We then moved inside and filed past Bush and Benazir seated by the famous fireside posing for photos as our cameras clicked furiously. Both looked relaxed and at ease with each other. Later in the East Room, furnished in colours of burnished gold with giant size crystal chandeliers, the press conference began in real earnest. BB and Bush were mounted on a dais fitted with two podiums and microphones. To be honest, I can’t for the world of me remember the questions asked. The East Room, where once lay the body of Abraham Lincoln after he had been assassinated, seemed to bring alive the ghosts of the past presidents. It was surreal. Later that night Benazir, dressed to kill in a green flowing ghagra with a heavily worked “zari” shirt and dupatta, descended the stairs of the White House, looking every inch an empress. Walking next to her was President Bush in his DJ and black bowtie. Behind them came Asif Zardari, dressed as a Baloch prince sporting a daunting white headgear strewn across his head and shoulders.

Benazir’s best performance was yet to come. The day after her arrival in the capital, her scintillating address to the joint session of the Congress was made memorable by the standing ovation she got some 30 times. Our press party was bunched together in the press gallery upstairs. We had the best seats and could see everyone from atop. There she stood in her white dupatta and fawn silk printed shalwar-kamiz looking like a queen wearing not a crown but carrying a thinking head and drawing gushes from all corners of the House.

Four years later, investigative journalist Seymour Hersh made a stunning revelation. Writing in the March 29, 1993, issue of The New Yorker he said: “Pakistan Prime Minister Benazir Bhutto tells a joint session of the US Congress: ‘We do not possess, nor do we intend to make, a nuclear device. That is our policy.’ The statement receives thunderous cheers from members of both houses. However, Bhutto has been aware of Pakistan’s nuclear program for some time and received a detailed briefing on it from the CIA.”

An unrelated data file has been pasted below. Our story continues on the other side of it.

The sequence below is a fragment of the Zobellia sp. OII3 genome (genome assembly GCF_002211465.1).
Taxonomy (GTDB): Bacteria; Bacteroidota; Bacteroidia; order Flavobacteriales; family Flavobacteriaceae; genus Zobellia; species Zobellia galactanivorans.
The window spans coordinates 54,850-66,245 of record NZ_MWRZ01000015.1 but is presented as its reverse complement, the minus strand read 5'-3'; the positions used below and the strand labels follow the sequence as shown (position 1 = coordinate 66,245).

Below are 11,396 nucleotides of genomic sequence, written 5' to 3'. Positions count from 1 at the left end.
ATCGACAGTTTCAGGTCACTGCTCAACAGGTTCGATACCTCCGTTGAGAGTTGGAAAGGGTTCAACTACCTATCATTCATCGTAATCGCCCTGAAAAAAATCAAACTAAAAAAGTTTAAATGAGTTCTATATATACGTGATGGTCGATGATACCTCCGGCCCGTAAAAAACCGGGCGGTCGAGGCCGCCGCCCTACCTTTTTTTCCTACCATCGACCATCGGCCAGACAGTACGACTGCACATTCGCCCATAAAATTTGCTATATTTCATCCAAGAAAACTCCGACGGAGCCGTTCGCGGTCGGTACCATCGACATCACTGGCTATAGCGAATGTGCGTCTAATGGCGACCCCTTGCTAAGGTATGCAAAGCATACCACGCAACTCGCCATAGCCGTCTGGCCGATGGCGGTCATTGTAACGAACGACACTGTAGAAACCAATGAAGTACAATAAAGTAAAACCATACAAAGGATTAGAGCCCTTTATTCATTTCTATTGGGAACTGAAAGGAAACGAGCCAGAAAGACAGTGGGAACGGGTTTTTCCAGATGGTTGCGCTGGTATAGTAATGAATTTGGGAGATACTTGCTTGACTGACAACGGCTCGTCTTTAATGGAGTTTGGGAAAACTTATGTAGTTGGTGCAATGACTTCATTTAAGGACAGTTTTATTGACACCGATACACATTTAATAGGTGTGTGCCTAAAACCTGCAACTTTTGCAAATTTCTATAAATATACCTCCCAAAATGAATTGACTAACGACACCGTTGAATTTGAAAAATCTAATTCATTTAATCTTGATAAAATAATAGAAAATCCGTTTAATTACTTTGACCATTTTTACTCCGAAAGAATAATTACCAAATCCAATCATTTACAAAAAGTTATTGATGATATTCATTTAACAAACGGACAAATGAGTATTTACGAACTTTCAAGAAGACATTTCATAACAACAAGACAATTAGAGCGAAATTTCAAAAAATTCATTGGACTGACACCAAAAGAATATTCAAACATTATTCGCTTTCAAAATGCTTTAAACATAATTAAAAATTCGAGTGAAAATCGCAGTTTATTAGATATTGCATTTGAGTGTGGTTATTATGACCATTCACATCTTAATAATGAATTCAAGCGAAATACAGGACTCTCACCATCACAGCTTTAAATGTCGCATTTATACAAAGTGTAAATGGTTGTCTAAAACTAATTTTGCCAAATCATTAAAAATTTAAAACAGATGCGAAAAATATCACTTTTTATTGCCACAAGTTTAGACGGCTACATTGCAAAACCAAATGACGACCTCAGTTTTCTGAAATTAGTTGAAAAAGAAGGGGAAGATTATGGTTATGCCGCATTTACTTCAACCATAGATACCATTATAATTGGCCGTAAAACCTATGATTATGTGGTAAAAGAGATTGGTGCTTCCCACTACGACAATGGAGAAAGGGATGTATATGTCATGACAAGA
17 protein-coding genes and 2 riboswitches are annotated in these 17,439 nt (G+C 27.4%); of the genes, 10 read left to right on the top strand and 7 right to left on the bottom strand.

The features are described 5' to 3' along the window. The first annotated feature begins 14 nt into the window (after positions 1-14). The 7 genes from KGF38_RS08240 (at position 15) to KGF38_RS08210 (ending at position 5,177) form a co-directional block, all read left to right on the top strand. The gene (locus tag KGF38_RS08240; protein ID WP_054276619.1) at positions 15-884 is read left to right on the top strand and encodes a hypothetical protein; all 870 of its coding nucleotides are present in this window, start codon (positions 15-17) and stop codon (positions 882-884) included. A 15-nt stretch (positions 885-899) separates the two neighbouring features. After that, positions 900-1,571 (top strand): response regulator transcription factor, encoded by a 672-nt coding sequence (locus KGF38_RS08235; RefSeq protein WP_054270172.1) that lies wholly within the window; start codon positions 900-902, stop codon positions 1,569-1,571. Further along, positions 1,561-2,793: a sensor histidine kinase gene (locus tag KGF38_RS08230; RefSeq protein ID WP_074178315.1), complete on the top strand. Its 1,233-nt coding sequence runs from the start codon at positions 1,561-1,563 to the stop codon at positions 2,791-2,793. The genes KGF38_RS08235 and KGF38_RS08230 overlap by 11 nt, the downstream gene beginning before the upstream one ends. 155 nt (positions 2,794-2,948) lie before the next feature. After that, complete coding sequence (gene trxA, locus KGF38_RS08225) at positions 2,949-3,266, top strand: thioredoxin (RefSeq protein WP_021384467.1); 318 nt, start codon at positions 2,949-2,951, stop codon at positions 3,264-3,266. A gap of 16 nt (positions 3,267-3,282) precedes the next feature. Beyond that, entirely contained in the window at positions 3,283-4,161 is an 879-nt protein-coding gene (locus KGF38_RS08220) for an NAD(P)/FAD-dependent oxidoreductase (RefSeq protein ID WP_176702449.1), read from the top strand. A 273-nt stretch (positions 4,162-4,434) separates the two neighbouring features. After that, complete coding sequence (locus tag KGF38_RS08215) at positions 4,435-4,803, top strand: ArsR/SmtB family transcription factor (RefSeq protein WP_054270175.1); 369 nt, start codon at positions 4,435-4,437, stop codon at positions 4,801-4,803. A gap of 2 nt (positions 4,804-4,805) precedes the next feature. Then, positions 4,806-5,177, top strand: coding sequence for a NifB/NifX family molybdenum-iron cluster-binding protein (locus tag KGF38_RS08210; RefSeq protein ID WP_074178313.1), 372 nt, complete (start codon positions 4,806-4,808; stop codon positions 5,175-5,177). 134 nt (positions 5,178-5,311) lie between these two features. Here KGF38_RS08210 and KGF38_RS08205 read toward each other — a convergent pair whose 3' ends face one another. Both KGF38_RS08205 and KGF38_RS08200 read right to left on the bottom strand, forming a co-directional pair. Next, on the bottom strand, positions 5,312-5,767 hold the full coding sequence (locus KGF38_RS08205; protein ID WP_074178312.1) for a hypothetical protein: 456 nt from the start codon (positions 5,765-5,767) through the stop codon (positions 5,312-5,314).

Little did one know the real story as it emerged during Benazir Bhutto’s five-day state visit to Washington. Seymour Hersh in his New Yorker article has pieced together the events of those five days and how Bhutto received a detailed briefing by CIA director William Webster. “For Bhutto, who receives only limited information about her own country’s nuclear programme, … Webster arranges…to be shown a mock-up of a Pakistani nuclear bomb. Mark Siegel, an associate of Bhutto, will later say she experienced feelings of disbelief: ‘The briefing was more detailed’ than any information she had received from her own military and ‘showed that the military was doing it behind her back.’ The next day, President George Bush tells her that in order to continue to receive US aid, she must assure the White House that her government will not take the final step of producing nuclear-bomb cores. Bush says he will still allow the sale of sixty more F-16 planes needed by Pakistan, even though Pakistan has fitted such planes with nuclear weapons in the recent past, despite promising not to do so. Despite this, the sale will not go through.”

Nineteen years later today, Prime Minister Benazir Bhutto, 55 (had death not cheated her), would again be landing in Washington as the guest of the son of President George H W Bush. Her parleys with President George W Bush would not have been much different from what his father discussed in June 1989. The CIA and other American intelligence agencies would again be ready with their knives sharpened to cut the Pakistani PM to size with proof (videos and audios) that Pakistan was playing a double game in nabbing the militants in its tribal areas.

Instead of BB, Gilani will face the music now, while Rehman Malik will harp the same tune, insisting to his American interlocutors that he, and not the army, is the new boss of the ISI.

The writer is a freelance journalist with over twenty years of experience in national and international reporting


Source: The News, 29/7/2008